Rincewind
02-12-2014, 01:09 PM
Wow, they are simple minded calculations. Firstly Lennox is just looking at the number of combinations and not looking at the other side of the calculation, the number of opportunities. He also seems wedded to the idea that the basic building block protean is at least 100 amino acids long. This is not necessarily so and if shorter chains are functional then these can lead to more complex longer chains by evolutionary processes. Finally the consideration of L/D symmetry is unjustified since the choice is largely arbitrary. If life had formed with D-symmetry acids then in principle everything would still work pretty much as it does now. The are probably other problems with his calculations but these seem to be the most obvious and fatal to his hypothesis.

Capablanca-Fan
04-12-2014, 12:45 AM
Physicist Paul Steinhardt Slams Inflation, Cosmic Theory He Helped Conceive (http://blogs.scientificamerican.com/cross-check/2014/12/01/physicist-paul-steinhardt-slams-inflation-cosmic-theory-he-helped-conceive/)
By John Horgan, blogs.scientificamerican.com, 1 December 2014


I talked to Steinhardt about cosmology and in particular inflation, an idea that he helped refine in the early 1980s. Inflation holds that immediately after the big bang, our universe underwent an almost unimaginably explosive, faster-than-light growth spurt. Lately, Steinhardt has been criticizing inflation and related ideas, notably multiverses, in unusually blunt terms.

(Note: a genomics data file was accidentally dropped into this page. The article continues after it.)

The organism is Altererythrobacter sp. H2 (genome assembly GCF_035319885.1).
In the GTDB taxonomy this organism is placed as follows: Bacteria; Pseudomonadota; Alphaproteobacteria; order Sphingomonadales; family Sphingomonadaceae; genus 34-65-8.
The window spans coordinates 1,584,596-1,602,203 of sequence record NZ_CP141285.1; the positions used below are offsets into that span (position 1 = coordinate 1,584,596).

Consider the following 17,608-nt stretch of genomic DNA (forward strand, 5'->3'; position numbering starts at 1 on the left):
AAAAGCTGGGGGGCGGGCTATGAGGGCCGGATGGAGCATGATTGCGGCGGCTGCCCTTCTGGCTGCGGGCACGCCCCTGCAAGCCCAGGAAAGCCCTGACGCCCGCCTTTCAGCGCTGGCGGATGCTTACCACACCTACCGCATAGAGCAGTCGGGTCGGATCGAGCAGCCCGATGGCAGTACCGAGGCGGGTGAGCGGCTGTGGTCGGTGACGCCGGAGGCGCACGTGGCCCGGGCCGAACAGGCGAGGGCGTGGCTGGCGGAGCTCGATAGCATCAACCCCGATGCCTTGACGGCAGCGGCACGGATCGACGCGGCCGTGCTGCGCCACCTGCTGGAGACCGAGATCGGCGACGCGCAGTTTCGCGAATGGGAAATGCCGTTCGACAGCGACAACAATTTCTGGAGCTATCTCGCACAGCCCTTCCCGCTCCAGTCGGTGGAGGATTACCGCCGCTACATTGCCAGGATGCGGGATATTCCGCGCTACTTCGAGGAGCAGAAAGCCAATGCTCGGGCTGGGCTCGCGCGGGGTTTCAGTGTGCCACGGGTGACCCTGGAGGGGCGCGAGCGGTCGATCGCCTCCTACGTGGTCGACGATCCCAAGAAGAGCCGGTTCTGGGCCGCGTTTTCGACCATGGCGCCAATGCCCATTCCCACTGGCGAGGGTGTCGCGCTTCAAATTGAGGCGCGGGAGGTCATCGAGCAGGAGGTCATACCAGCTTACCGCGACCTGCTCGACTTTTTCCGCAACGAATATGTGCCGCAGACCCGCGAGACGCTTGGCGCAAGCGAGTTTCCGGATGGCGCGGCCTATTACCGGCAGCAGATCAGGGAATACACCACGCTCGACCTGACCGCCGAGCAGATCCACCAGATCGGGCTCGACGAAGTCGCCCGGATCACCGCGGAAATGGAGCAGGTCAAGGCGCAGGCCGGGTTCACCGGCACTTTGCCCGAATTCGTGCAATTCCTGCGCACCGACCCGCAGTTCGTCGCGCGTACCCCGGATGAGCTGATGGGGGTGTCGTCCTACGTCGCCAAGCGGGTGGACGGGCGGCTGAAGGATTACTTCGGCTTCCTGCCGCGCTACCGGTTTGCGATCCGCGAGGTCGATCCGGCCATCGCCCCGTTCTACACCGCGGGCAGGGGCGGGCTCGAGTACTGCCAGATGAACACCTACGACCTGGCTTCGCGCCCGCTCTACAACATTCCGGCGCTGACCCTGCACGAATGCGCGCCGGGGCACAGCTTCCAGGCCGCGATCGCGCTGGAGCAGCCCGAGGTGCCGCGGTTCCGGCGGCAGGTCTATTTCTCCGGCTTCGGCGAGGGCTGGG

Steinhardt: From the very beginning, even as I was writing my first paper on inflation in 1982, I was concerned that the inflationary picture only works if you finely tune the constants that control the inflationary period. Andy Albrecht and I (and, independently, Andrei Linde) had just discovered the way of having an extended period of inflation end in a graceful exit to a universe filled with hot matter and radiation, the paradigm for all inflationary models since. But the exit came at a cost — fine-tuning. The whole point of inflation was to get rid of fine-tuning – to explain features of the original big bang model that must be fine-tuned to match observations. The fact that we had to introduce one fine-tuning to remove another was worrisome. This problem has never been resolved.

Horgan: In a recent essay on Edge.org, you criticized multiverse and string as well as inflationary theories. Can you summarize your concerns?

Steinhardt: My concern was that the multiverse is a ‘theory of anything’, a proposal that allows all possible cosmological outcomes (smooth or not smooth, curved or flat, etc.) and, consequently, is not subject to empirical tests. Some claim that superstring theory allows exponentially many (or perhaps infinitely many) possibilities for the fundamental laws (masses of particles, types of forces, etc.) and that there is no guiding principle to determine which set of physical laws is more probable. The sets of laws comprise what is called the “string landscape.”

Horgan: Are you religious? Can you be a physicist and also believe in God?